All too often I have conversations with folks who comment how difficult it is to see their sights so why bother. That is a lazy approach towards managing a life saving skill.

Three Degrees of Acquisition

As I see it, there are three degrees of sight acquisition. There is look at, look at intentely and look through. All three of these have one thing in common regardless of the situation. The sight system is located in your sight box. What is a sight box? It is a box at full arms extension that is about 4″x4″ in measurement. Your sight system must be in this box in order to generate a hit on target. The more precision required, the more centered the sight system needs to be in the box. Your sight box is part of the neural pathway you are developing with each repetition. You are in a sense driving the gun subconsciously to this box no matter what. This basically describes the position or location of the gun once it reaches full extension and sometimes as the gun is being extended.

Poor Sight Alignment Life

The simple part to sight management is consistently getting the gun up into the sight box. From there we break down each of the different degrees of sight acquisition. Looking at is the most common form of sight alignment. The time, distance and exposure of the target are such the degree of acuity is on the low end. I see my sight, but with minimal detail. It is enough to know the sight is lined up for windage and elevation. I typically use this degree the majority of the time when I’m shooting. Not because the target meets the requirement of time, distance and exposure, but because I’m lazy at times and can get away with some poor sight alignment. Not the best example I know, but it is the truth. If I have a large target zone, such as the chest cavity and I’m inside the 10 yard line I pretty much default to this method.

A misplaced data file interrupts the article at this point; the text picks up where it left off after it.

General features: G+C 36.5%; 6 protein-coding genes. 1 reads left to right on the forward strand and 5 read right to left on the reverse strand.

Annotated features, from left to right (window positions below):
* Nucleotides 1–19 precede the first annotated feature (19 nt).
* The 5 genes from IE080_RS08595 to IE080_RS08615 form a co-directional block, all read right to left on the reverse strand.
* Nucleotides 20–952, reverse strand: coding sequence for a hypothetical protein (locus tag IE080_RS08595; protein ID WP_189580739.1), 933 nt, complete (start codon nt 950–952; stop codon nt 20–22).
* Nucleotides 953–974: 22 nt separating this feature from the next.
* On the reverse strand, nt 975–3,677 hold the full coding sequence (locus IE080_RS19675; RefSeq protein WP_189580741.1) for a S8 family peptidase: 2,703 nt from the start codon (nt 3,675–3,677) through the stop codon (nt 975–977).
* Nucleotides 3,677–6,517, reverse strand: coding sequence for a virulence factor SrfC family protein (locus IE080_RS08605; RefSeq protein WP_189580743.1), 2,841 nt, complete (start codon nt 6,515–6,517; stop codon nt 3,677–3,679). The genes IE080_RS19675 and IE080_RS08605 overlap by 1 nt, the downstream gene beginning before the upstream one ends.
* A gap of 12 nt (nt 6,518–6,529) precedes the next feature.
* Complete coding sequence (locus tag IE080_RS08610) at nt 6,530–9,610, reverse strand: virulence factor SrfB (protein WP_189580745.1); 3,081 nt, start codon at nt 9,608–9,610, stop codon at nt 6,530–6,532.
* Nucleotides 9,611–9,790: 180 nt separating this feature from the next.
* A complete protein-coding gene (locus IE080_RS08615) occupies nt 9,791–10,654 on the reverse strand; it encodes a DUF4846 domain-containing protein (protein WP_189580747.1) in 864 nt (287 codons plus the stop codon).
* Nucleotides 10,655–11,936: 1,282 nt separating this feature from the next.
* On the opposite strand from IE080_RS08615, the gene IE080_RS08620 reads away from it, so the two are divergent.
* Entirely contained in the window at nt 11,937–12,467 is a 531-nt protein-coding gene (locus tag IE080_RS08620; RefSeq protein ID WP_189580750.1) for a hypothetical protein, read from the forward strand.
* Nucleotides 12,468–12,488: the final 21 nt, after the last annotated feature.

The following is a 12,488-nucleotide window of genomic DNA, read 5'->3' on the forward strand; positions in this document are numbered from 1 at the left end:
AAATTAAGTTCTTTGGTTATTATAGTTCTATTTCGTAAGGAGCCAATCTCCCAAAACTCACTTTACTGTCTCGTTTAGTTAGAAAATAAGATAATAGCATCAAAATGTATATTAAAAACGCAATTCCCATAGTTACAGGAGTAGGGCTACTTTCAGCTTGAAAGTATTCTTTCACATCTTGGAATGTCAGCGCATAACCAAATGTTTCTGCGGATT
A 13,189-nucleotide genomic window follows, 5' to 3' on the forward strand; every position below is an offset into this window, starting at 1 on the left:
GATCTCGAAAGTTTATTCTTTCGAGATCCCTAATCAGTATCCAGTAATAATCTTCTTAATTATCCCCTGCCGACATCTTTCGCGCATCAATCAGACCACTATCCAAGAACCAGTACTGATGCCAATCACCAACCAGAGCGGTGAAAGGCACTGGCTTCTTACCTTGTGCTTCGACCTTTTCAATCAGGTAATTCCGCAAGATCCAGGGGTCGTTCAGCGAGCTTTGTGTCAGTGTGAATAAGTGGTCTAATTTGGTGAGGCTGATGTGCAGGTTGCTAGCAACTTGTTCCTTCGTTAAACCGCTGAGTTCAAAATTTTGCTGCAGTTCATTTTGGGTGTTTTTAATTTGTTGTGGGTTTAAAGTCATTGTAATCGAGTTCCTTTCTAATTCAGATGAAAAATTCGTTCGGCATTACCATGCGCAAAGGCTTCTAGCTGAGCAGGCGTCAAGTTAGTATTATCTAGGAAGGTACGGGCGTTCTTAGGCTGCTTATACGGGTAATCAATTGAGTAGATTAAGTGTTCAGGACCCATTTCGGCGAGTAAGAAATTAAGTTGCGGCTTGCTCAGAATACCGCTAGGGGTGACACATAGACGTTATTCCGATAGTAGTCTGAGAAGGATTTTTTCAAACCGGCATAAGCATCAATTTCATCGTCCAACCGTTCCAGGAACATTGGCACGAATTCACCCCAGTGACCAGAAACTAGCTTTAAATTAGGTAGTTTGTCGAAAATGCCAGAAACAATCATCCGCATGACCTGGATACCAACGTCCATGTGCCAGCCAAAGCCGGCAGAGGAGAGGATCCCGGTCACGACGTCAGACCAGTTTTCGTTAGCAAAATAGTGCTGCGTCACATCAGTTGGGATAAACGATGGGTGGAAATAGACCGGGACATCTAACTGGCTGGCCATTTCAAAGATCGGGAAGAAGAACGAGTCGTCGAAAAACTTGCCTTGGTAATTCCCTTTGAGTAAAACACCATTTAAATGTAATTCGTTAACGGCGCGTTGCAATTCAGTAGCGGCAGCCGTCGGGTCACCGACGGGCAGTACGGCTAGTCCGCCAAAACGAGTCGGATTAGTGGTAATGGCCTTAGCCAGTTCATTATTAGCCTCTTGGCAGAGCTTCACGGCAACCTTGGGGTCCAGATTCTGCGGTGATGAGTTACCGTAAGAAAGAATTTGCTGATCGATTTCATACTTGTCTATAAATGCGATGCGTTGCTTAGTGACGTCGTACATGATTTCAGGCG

The Old Gnats Ass Hair

Then, there is the look at intently. What do we mean by intently? This means I’m looking at my sights with earnest attention. I can see the fine details of the front sight post, like down a gnats ass hair. This method of sight acquisition is reserved for targets that require a high level of precision.  I’m primarily using this method when the target is further out, generally past the 15 yard line or when the target gets small or is partially obstructed/obscured. This produces the tightest groups I’m capable of shooting, but it costs me in my attention. It requires I divert an extreme amount of brain power. However, I spend a lot of time with this method and for good reason. It is generally agreed this level of precision will have far reaching positive effects on your shooting in general.

Pushing The Speed Limits

This brings us to look through. Truthfully, this is my favorite. This method is all about speed. Generally this is driven by the time factor mentioned above and is supported by having a large target that is pretty much fully exposed. When I talk about this method I reference a flickering flame. You become somewhat mesmerized by the sight dancing in the sight box it is almost hard to miss. Another way of thinking about this while the sight is in the sight box you are technically looking through towards the target. I know I’m in the zone when I can see the rounds impacting, but vaguely make out the sights just prior to the shot breaking. I’m capable of shooting at breakneck speeds where my precision is not nearly as important.

What Is The Center Of Your Attention

The first two degrees are sight focused and the third is target focused so this is another way of considering sight acquisition. The difference to me is the degree of visual acuity on my sight. Another problem is when you practice almost exclusively with sight focus. While accuracy can end gunfights, you still have to delivery the shots hastily. Depending on the time, distance and exposure you may have to adjust the degree of sight acquisition you can generate. It’s okay to only look at your sights if you are confident in your skills. Or, you know you need to ramp up your focus because of the reduced size of the target. Then you have no time to confirm the precision of your sights only they are acceptable for the shot required.

I find it fun and challenging to put myself in these three different situations so I practice these three different degrees of sight acquisition. There is no one size fit all solution.

It is during our darkest moments that we must focus to see the light. Aristotle

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